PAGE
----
What is traditionally called alimony is also known as spousal support in Georgia. Alimony is considered a punishment by many, but this is not true. The main purpose of spousal support is to allow the lower earning member of the marriage the ability maintain some standard of living. Alimony in Georgia is not a guaranteed part of your divorce and is governed by a number of factors. Spousal support is normally awarded after a long-term marriage ends but can be awarded in any marriage regardless of length.
Eligibility Factors for Spousal Support
- Eligibility factors for alimony are dependent on many factors including:
- Previous living standards as a couple
- Length of marriage
- Receiving spouse’s age, earning potential, physical condition
- Contributions to the marriage of value but not income producing.
- Calculating spousal support amounts
Alimony Awards Are Subjective, So Professional Representation Is Key
There are no set formulas for calculating alimony in Georgia. The support payments are calculated and awarded by the court. So experienced and professional legal advocacy is very important. The financial support calculation process could be considered to be subjective and arbitrary. The basis for alimony is generally based on “the needs of one spouse” and “the ability to pay by the other spouse”.
You need a diligent and strategic lawyer for your case and one who can present evidence on your behalf in initial negotiations or during court proceedings.
You Have Rights and Remedies for Past-Due Alimony
After a court orders your spouse to pay alimony there is no guarantee that the spouse will actually obey the orders. To make sure that you receive the spousal support you are entitled to, hiring a good lawyer is important. The lawyers at Teston & Burruss are fully dedicated to your case from start to finish. They will build a strong case for you and provide remedies in between that will ensure you are not denied your rights to alimony.
How Can I Obtain Past-Due Spousal Support?
If your spouse fails to pay you the spousal support that he or she owes you, then action can be taken against them in the family court. A contempt action can be filed which will empower the court to enforce the payment order. Your spouse can be put in jail if he or she does not comply with those orders. Additionally, court’s will often order the other party to pay your legal fees for having to seek the court’s help.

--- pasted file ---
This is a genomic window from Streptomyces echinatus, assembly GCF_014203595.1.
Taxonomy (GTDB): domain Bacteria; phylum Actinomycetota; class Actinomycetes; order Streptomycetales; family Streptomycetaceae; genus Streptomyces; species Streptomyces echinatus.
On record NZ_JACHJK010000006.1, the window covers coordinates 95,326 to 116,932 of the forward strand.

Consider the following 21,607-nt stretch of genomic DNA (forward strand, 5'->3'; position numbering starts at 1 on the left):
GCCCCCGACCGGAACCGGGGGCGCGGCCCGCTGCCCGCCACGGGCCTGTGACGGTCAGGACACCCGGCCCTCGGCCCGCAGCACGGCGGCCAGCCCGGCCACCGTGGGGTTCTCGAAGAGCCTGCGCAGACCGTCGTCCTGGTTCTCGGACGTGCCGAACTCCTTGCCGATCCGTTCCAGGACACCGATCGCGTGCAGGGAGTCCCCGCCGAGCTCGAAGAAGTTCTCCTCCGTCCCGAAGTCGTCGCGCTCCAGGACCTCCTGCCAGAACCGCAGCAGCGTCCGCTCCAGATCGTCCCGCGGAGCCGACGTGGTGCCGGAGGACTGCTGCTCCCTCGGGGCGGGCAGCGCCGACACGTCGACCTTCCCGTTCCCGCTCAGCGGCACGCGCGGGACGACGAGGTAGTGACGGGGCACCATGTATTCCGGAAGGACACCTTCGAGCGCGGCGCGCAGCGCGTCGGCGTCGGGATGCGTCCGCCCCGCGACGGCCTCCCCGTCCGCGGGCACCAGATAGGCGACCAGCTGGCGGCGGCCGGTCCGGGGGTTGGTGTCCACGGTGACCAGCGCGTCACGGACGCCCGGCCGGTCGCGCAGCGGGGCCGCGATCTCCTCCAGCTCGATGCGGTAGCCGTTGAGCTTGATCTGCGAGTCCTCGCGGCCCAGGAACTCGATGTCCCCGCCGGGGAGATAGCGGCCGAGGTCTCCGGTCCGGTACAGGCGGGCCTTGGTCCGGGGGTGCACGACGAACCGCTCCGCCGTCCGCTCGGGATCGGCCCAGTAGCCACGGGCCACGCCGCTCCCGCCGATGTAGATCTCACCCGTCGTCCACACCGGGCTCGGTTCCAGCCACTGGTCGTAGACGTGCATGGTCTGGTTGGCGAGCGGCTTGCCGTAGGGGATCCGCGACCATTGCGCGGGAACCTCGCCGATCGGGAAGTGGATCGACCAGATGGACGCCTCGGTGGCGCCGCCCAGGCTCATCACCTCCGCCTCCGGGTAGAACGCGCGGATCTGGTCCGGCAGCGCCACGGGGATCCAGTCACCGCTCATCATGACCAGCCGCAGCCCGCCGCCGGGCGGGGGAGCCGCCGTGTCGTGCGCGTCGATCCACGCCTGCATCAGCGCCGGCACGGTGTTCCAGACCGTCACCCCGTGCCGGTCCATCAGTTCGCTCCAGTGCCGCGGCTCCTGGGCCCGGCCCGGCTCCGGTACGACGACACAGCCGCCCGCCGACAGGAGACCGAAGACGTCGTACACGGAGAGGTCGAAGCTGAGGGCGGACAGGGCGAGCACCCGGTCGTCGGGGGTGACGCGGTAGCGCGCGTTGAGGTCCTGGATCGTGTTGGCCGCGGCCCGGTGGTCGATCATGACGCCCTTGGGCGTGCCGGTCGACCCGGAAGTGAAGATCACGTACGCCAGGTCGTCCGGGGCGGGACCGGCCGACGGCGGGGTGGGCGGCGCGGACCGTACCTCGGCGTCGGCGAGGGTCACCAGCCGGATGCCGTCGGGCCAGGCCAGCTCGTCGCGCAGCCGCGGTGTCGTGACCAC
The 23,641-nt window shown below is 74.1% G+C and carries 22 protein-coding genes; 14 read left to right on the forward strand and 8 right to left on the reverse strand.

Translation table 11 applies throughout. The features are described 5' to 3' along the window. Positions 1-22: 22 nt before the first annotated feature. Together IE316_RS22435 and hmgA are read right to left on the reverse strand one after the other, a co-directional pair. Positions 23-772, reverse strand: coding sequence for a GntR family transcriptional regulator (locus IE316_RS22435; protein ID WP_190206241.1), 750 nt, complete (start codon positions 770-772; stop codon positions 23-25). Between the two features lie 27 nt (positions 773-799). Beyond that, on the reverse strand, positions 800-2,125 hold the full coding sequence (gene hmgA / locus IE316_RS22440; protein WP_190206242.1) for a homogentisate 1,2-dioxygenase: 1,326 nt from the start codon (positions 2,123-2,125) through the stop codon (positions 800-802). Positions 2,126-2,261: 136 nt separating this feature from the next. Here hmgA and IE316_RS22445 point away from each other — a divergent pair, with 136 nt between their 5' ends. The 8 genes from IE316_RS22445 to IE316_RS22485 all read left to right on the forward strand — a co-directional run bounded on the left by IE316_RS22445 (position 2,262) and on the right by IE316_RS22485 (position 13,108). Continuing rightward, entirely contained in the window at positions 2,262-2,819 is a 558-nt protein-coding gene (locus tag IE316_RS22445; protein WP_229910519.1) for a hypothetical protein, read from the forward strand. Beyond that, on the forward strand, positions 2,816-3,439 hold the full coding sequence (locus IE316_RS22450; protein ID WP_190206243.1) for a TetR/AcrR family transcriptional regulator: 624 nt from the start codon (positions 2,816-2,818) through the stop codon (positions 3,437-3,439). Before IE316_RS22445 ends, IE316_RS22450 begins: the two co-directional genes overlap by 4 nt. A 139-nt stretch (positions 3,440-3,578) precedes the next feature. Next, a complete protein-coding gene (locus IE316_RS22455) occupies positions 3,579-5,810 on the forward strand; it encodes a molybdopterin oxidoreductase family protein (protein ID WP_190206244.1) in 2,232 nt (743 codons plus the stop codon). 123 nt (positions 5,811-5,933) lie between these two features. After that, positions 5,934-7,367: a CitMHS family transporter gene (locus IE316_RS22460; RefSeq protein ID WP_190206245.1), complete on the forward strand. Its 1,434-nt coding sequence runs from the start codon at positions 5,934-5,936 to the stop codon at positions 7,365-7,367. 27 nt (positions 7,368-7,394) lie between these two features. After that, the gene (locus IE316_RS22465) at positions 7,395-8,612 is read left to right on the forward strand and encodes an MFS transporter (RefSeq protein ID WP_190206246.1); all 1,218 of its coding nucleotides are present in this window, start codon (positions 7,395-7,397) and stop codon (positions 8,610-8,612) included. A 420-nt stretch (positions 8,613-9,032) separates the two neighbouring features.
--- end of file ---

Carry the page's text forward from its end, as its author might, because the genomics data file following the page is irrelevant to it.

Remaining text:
If the spouse proves that he is not financially able to pay the money, then the payment can be collected at a later date when his or her conditions have financially improved. To attain this, you need a judgement against your spouse through a good lawyer.
When Can Alimony be Changed?
A lot of misconceptions revolve around whether alimony can be changed after divorce. The answer depends on the type of alimony you are paying or receiving and the language in your alimony order. If it is legal and modifications to the alimony can be made, our attorney will help you do so. Circumstances under which it may be modified are:
- If the income of the payer increases or decreases dramatically, alimony can be increased or decreased accordingly.
- If the financial needs of the recipient increase, then alimony can be increased.
- If the financial needs of the recipient decrease, then alimony can be reduced.
- if the party receiving alimony remarried, then alimony can be terminated.
When Can Alimony Payments End?
The time period for which the alimony has to be paid is usually mentioned in the court order or settlement agreement. Alimony can end if the spouse remarries or has a meretricious relationship in which the spouse cohabitates in the nature of a marriage but without the legal status. If you need assistance with any matters related to alimony don’t hesitate to call us and get a free consultation.